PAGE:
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Rare color footage shows Okinawa's Shuri Castle under US air raid

This image provided by the citizens group "Toyonokuni Usashijuku" shows at left an area near the main hall of Shuri Castle engulfed in smoke due to the bombing by the U.S. military, in Naha, Okinawa Prefecture. The image was taken from footage apparently captured by the U.S. military on April 18, 1945.

USA, Oita -- A citizens group in this southwestern Japan city has released rare color footage of a U.S. air raid on Shuri Castle in Okinawa Prefecture in the final months of World War II, providing possible hints as to how the castle burned down during the Battle of Okinawa.

    It is believed to be the first time that footage capturing the moment Shuri Castle in the prefectural capital of Naha came under aerial attack has been discovered. The 36-second clip, which is dated April 18, 1945, was unveiled by the civil group "Toyonokuni Usashijuku" on Aug. 2.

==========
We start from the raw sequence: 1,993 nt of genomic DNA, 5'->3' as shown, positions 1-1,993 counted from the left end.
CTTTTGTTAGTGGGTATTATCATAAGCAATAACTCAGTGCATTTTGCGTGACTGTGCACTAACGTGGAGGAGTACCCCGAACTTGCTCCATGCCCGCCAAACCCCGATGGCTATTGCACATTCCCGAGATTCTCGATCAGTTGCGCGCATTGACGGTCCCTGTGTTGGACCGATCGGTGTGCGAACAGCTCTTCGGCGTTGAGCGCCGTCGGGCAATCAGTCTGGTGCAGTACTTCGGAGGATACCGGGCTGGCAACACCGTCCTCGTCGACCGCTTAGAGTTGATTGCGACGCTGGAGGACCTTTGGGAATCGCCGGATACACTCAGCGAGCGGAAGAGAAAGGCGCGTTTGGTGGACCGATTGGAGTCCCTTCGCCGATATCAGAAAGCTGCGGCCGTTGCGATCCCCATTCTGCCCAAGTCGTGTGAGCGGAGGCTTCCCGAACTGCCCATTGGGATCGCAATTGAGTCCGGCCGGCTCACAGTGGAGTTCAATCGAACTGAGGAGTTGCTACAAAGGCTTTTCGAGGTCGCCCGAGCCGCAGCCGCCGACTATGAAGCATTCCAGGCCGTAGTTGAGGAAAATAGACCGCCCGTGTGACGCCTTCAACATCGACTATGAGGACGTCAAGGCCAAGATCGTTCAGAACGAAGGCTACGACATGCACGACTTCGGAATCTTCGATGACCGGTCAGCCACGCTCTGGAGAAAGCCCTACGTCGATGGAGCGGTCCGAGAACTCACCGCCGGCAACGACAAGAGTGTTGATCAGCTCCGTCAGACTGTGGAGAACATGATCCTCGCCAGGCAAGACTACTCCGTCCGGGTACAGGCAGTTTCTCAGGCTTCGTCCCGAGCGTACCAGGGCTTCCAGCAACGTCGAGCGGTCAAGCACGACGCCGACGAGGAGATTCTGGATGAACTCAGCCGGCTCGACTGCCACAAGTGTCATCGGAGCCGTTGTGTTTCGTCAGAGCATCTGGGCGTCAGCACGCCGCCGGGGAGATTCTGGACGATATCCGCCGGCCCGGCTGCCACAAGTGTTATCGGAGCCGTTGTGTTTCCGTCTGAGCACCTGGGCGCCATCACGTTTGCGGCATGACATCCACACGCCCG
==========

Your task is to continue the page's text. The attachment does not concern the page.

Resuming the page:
The group, which has collected and preserved resources related to the Pacific War, obtained the footage at the U.S. National Archives in 2014 and 2016, and had since been analyzing the images.

    The footage was shot from a U.S. military aircraft at around 1 p.m. on April 18, 1945, and shows the main hall of Shuri Castle engulfed in smoke.

    There are different theories as to exactly when Shuri Castle burned down during the war, with some experts saying it was in April 1945 and others maintaining it was in May that year. Shinobu Yoshihama, a former professor at Okinawa International University, who is versed in the modern history of Okinawa, commented on the latest finding, "It is precious footage that shows Shuri Castle, whose basement was used by the Japanese military's command, was targeted by the U.S. military."

    (Japanese original by Katsuyuki Miyamoto, Usa Local Bureau, and Keisuke Muneoka, Kyushu News Department)

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